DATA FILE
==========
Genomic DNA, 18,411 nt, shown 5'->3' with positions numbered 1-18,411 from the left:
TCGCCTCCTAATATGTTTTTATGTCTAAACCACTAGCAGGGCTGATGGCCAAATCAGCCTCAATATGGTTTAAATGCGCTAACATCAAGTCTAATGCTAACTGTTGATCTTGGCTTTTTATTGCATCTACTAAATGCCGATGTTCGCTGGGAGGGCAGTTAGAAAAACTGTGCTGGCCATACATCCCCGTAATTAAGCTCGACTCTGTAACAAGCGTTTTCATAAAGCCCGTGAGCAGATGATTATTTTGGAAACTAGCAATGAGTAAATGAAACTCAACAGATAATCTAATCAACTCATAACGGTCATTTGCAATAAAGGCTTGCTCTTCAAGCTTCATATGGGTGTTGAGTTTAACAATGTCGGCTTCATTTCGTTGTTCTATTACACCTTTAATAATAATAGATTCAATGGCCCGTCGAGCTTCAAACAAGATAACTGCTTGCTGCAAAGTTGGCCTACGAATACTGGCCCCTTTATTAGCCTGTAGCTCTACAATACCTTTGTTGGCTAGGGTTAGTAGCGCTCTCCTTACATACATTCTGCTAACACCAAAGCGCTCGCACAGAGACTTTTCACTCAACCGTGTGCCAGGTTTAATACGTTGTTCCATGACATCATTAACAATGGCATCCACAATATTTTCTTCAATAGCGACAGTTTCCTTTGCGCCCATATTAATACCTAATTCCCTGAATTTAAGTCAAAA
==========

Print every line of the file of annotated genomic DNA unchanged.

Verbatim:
Genomic DNA, 18,411 nt, shown 5'->3' with positions numbered 1-18,411 from the left:
TCGCCTCCTAATATGTTTTTATGTCTAAACCACTAGCAGGGCTGATGGCCAAATCAGCCTCAATATGGTTTAAATGCGCTAACATCAAGTCTAATGCTAACTGTTGATCTTGGCTTTTTATTGCATCTACTAAATGCCGATGTTCGCTGGGAGGGCAGTTAGAAAAACTGTGCTGGCCATACATCCCCGTAATTAAGCTCGACTCTGTAACAAGCGTTTTCATAAAGCCCGTGAGCAGATGATTATTTTGGAAACTAGCAATGAGTAAATGAAACTCAACAGATAATCTAATCAACTCATAACGGTCATTTGCAATAAAGGCTTGCTCTTCAAGCTTCATATGGGTGTTGAGTTTAACAATGTCGGCTTCATTTCGTTGTTCTATTACACCTTTAATAATAATAGATTCAATGGCCCGTCGAGCTTCAAACAAGATAACTGCTTGCTGCAAAGTTGGCCTACGAATACTGGCCCCTTTATTAGCCTGTAGCTCTACAATACCTTTGTTGGCTAGGGTTAGTAGCGCTCTCCTTACATACATTCTGCTAACACCAAAGCGCTCGCACAGAGACTTTTCACTCAACCGTGTGCCAGGTTTAATACGTTGTTCCATGACATCATTAACAATGGCATCCACAATATTTTCTTCAATAGCGACAGTTTCCTTTGCGCCCATATTAATACCTAATTCCCTGAATTTAAGTCAAAA